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Cloak and Jaguar: Following a Cat from Desert to Courtroom

In Animal Rights, Book Reviews, Conservation, Endangered Species, Nonfiction by John Yunker

Living in Southern Oregon, we’ve followed the comings and goings of a gray wolf named OR-7. When it dipped into Northern California, it became the first documented wolf in that state in 100 years. But now that we have named this animal, we must live with the constant fear that it will be harmed by humans, such as ranchers or hunters. With this in mind, I was eager to read Cloak and Jaguar by Janay Brun. In 2011, Arizona saw its first documented jaguar in a decade. Jaguars once roamed widely through the Southwest US but have not been welcome in …

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Do Unto Animals: A Guide to Raising a More Compassionate Family

In Animal Behavior, Animal Rights, Birds, Book Reviews, Children's Books, Conservation, Endangered Species, Insects, Nonfiction, Veganism by John Yunker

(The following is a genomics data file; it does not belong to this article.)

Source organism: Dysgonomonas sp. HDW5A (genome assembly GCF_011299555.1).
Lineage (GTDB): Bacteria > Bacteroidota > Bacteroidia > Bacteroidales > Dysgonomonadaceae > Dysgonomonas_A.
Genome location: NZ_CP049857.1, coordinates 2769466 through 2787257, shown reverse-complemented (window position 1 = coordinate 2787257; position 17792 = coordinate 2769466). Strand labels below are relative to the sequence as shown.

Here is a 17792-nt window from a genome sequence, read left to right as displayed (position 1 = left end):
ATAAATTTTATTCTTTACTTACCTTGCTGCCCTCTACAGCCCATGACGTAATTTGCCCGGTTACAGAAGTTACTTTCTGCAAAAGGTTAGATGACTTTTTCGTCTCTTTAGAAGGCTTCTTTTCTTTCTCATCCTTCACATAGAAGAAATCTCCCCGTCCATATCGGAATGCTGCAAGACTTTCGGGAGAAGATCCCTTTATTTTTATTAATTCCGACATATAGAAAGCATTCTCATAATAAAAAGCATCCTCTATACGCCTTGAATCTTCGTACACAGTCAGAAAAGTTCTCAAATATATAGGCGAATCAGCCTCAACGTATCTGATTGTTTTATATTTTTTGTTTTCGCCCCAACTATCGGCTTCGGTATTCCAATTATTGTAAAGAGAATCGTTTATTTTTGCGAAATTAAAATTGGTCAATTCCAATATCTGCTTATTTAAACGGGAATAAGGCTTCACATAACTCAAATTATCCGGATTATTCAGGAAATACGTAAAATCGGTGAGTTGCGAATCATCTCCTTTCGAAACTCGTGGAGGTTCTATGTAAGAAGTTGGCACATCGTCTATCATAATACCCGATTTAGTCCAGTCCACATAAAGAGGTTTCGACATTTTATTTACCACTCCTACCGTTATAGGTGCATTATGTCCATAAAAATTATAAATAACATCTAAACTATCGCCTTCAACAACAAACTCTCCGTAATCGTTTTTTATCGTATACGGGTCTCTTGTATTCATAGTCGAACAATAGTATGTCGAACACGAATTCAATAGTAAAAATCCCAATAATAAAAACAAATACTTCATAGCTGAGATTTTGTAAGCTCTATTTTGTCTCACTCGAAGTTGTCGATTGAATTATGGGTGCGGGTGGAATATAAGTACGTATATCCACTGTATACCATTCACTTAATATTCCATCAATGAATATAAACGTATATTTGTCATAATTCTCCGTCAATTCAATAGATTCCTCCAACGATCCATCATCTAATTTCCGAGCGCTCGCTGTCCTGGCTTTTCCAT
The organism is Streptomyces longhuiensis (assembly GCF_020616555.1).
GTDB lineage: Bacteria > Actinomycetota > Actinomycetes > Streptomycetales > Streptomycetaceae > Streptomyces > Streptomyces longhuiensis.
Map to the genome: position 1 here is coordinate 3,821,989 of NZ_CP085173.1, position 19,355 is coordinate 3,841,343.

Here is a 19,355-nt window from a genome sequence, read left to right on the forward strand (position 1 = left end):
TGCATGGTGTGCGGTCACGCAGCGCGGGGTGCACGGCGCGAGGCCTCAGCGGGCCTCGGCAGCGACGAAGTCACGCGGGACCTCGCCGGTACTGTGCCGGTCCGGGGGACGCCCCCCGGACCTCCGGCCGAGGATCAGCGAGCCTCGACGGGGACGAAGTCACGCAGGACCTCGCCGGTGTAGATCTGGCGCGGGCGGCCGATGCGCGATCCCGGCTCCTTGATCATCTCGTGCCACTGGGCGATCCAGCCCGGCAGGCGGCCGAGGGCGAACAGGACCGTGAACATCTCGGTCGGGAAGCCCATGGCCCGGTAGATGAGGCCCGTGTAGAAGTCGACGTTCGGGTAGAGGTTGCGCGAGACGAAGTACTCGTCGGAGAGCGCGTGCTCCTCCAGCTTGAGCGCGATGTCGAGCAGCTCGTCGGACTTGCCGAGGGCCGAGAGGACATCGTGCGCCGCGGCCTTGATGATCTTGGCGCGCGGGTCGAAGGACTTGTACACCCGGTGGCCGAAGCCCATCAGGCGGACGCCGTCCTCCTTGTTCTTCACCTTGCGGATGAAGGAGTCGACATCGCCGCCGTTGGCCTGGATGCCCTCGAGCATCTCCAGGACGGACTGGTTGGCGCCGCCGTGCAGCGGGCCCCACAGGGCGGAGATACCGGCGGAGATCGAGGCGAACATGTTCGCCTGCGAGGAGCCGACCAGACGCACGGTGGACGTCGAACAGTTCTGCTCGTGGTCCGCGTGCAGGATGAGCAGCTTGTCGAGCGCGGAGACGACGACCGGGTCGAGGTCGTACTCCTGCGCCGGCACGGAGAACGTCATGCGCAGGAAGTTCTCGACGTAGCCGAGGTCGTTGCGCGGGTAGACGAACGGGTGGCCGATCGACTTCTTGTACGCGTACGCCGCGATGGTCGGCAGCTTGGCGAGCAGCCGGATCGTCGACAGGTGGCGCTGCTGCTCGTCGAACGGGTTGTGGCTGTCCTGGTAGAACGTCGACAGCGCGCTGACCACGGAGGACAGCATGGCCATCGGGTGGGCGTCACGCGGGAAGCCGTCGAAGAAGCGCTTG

I grew up around cats, so it always struck me as odd when people didn’t understand what a cat’s purr signified. Then again, I did not grow up around cows or goats or sheep and don’t understand their behaviors. You have to learn how to live among animals. How to read the languages they speak through their body language and the noises they make. And since not all of us were raised in households with pets or by outdoorsy parents, how do we learn how to peacefully coexist with animals when we don’t have much practice? This book provides a great start. What I …

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The Narrow Edge